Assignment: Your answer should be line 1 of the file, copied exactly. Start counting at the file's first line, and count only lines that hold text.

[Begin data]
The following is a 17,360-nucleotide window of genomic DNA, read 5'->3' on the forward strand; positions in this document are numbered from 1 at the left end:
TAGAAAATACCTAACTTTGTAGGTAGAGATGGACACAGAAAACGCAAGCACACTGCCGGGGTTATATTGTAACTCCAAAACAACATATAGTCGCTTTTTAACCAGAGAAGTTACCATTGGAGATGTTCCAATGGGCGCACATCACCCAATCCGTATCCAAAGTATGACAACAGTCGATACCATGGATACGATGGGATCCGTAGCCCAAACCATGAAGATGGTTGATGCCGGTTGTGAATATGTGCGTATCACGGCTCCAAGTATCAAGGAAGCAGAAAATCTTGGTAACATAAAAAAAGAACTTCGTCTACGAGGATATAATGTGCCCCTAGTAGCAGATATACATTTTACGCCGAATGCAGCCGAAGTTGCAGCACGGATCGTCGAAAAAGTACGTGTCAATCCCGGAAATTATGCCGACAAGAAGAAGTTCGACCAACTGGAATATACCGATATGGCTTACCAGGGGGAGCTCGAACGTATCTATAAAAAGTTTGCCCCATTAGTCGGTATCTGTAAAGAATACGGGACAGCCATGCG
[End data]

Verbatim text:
The following is a 17,360-nucleotide window of genomic DNA, read 5'->3' on the forward strand; positions in this document are numbered from 1 at the left end: